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Journalist Sparks Debate After Saying 'South Park' Is To Blame For The Current State Of The World

Comedy Central

You know that old "do video games/movies/TV shows make people violent" argument?

And you know how the answer is always "no, humans are just terrible people?"

Yeah, we're going back in on it and this time we're adding a few more layers to complicate things.


Also Cartman.

A whole lot of Cartman.

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Journalist Dana Schwartz sparked an online debate about the cultural impact of South Park with a short series of tweets.

Whether people love the show or hate it, it's certainly something they're passionate about. Or at least something people passionately argue about.

Let's start with her tweets so we know exactly what her stance is.




Dana, who is herself an author as well as writer for TV shows, was trying to talk about the ways South Park and it's attitude of nihilism and mocking was actually doing more damage than good. She expected some disagreement and was more than willing to talk about other people's opinions.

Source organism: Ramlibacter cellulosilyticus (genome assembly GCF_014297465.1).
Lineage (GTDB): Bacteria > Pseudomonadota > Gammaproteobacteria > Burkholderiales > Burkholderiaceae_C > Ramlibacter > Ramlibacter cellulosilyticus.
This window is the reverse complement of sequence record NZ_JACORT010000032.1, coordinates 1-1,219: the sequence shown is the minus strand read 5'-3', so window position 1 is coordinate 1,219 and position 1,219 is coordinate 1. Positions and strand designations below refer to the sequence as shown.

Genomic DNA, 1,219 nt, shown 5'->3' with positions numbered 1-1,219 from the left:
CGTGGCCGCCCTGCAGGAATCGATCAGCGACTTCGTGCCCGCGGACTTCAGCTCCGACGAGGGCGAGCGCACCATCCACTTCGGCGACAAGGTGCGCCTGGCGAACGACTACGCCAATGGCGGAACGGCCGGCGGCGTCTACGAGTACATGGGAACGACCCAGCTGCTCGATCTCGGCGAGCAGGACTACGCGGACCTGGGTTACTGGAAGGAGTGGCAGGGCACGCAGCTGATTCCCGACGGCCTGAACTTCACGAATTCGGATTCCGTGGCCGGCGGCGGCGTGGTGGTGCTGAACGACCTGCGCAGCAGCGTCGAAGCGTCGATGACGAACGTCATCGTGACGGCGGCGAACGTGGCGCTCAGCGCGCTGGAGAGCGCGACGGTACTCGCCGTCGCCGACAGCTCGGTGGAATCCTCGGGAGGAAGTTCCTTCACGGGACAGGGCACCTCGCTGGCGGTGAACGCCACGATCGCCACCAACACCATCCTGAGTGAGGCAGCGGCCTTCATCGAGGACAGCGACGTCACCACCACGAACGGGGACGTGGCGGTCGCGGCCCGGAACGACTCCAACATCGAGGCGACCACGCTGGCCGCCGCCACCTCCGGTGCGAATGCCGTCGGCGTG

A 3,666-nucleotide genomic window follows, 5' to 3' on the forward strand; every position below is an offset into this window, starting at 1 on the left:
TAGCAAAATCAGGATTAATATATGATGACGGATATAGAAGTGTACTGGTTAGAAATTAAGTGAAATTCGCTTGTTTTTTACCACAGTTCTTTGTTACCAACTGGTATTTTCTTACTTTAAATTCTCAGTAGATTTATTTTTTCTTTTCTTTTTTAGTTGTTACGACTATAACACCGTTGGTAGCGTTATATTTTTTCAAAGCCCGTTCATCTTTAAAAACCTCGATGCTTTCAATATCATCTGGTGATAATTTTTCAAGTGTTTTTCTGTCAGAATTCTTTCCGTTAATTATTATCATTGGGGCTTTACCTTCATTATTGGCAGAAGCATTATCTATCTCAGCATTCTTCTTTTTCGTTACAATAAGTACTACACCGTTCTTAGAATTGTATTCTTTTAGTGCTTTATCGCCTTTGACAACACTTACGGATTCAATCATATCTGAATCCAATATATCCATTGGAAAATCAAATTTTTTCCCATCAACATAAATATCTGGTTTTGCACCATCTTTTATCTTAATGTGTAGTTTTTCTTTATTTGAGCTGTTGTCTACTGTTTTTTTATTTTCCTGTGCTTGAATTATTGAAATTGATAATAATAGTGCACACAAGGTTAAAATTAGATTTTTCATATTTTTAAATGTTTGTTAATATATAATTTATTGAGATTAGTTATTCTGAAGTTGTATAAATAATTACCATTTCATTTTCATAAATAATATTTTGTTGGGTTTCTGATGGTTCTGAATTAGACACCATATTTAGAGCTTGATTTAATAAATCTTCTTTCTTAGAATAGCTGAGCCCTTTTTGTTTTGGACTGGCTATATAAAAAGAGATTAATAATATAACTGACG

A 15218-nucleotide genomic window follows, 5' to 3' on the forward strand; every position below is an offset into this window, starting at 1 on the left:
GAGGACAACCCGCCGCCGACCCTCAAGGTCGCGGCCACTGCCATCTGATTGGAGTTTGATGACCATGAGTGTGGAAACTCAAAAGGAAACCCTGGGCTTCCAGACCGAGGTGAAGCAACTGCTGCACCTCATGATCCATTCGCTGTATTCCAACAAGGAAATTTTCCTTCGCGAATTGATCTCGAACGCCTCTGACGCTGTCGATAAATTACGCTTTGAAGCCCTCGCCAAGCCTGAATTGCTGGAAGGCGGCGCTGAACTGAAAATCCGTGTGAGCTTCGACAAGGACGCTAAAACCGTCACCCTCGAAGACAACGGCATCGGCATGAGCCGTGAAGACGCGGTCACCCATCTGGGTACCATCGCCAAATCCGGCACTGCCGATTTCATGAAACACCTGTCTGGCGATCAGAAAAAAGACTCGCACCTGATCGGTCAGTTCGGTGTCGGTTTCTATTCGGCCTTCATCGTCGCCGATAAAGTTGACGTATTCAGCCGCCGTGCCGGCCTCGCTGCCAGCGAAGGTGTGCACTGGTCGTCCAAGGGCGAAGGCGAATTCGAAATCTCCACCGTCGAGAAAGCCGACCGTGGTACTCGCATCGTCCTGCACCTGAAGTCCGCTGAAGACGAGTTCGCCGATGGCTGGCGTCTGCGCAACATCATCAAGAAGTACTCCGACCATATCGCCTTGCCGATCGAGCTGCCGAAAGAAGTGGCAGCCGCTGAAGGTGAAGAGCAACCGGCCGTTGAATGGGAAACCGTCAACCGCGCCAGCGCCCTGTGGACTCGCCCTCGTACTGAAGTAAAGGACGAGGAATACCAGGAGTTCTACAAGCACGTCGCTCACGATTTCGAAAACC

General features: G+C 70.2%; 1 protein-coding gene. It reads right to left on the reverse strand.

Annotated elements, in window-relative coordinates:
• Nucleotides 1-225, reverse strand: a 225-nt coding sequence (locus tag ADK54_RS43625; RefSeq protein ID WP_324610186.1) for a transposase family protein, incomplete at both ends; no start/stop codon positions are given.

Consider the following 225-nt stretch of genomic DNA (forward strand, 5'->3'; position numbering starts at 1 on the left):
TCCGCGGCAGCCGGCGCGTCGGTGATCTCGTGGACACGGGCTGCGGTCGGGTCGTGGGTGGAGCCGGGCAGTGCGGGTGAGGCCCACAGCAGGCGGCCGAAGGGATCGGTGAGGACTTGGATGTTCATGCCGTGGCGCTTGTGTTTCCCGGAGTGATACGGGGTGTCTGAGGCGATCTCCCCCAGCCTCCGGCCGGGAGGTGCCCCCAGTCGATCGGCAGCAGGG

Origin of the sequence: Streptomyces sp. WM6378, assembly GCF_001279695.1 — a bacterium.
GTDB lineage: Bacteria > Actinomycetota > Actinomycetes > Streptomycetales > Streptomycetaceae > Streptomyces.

What she was not expecting was that South Park fans would make her point for her. They came at her in a wave of anger, misogyny, and general unpleasantness—calling her a whore, telling her she is genetically incapable of being funny since she is a woman and saying she "deserves the rope."

Oh, and there's a racial slur thrown in there, too.

How fun!

Obviously not fun. That was sarcasm. Don't do this. This is trash.


We aren't saying all South Park fans are like this, we want to make that clear. There are terrible people in every fandom.

Our point is merely that these fans are definitely not helping the overall image many people have of what your average South Park fan is like.

Those kinds of comments weren't the only ones Dana got, though. Take a look at these.

Love it or hate it, people had some interesting insights.













Of course that doesn't mean everyone had something of value to offer to the discussion...



Do you think South Park is responsible for causing the mindset Dana is talking about? Or is the show's popularity a symptom more than a cause?

Interestingly, South Park tackled the same question in their movie Bigger, Longer and Uncut, available here. But rather than blaming themselves, South Park urged everyone—in their Oscar nominated song—to "Blame Canada."

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